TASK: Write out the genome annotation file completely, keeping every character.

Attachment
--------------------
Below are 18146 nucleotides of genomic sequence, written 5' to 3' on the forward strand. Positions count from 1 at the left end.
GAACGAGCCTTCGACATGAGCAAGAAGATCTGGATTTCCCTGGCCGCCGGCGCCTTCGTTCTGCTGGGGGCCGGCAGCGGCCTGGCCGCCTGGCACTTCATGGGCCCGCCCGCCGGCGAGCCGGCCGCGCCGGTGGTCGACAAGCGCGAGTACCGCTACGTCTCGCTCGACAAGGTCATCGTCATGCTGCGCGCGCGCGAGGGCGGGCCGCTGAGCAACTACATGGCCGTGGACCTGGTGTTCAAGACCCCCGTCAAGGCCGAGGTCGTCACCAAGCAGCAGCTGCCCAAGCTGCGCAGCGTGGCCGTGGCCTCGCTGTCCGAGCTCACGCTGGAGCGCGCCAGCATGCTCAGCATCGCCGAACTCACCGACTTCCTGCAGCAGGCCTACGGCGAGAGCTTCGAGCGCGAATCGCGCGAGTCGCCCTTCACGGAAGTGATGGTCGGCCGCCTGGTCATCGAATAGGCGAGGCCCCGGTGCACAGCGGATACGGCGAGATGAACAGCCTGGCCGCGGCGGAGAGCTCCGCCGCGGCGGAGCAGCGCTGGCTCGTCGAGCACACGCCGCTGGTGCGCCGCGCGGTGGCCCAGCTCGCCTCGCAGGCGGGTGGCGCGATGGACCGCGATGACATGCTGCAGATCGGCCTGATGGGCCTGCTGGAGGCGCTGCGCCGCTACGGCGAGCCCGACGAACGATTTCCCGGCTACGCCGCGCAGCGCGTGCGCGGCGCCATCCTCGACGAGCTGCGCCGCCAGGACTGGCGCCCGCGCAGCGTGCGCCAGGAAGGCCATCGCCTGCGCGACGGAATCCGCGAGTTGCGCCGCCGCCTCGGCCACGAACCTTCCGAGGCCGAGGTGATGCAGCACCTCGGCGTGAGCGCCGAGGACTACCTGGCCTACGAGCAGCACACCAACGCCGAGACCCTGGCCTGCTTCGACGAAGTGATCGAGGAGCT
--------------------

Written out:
Below are 18146 nucleotides of genomic sequence, written 5' to 3' on the forward strand. Positions count from 1 at the left end.
GAACGAGCCTTCGACATGAGCAAGAAGATCTGGATTTCCCTGGCCGCCGGCGCCTTCGTTCTGCTGGGGGCCGGCAGCGGCCTGGCCGCCTGGCACTTCATGGGCCCGCCCGCCGGCGAGCCGGCCGCGCCGGTGGTCGACAAGCGCGAGTACCGCTACGTCTCGCTCGACAAGGTCATCGTCATGCTGCGCGCGCGCGAGGGCGGGCCGCTGAGCAACTACATGGCCGTGGACCTGGTGTTCAAGACCCCCGTCAAGGCCGAGGTCGTCACCAAGCAGCAGCTGCCCAAGCTGCGCAGCGTGGCCGTGGCCTCGCTGTCCGAGCTCACGCTGGAGCGCGCCAGCATGCTCAGCATCGCCGAACTCACCGACTTCCTGCAGCAGGCCTACGGCGAGAGCTTCGAGCGCGAATCGCGCGAGTCGCCCTTCACGGAAGTGATGGTCGGCCGCCTGGTCATCGAATAGGCGAGGCCCCGGTGCACAGCGGATACGGCGAGATGAACAGCCTGGCCGCGGCGGAGAGCTCCGCCGCGGCGGAGCAGCGCTGGCTCGTCGAGCACACGCCGCTGGTGCGCCGCGCGGTGGCCCAGCTCGCCTCGCAGGCGGGTGGCGCGATGGACCGCGATGACATGCTGCAGATCGGCCTGATGGGCCTGCTGGAGGCGCTGCGCCGCTACGGCGAGCCCGACGAACGATTTCCCGGCTACGCCGCGCAGCGCGTGCGCGGCGCCATCCTCGACGAGCTGCGCCGCCAGGACTGGCGCCCGCGCAGCGTGCGCCAGGAAGGCCATCGCCTGCGCGACGGAATCCGCGAGTTGCGCCGCCGCCTCGGCCACGAACCTTCCGAGGCCGAGGTGATGCAGCACCTCGGCGTGAGCGCCGAGGACTACCTGGCCTACGAGCAGCACACCAACGCCGAGACCCTGGCCTGCTTCGACGAAGTGATCGAGGAGCT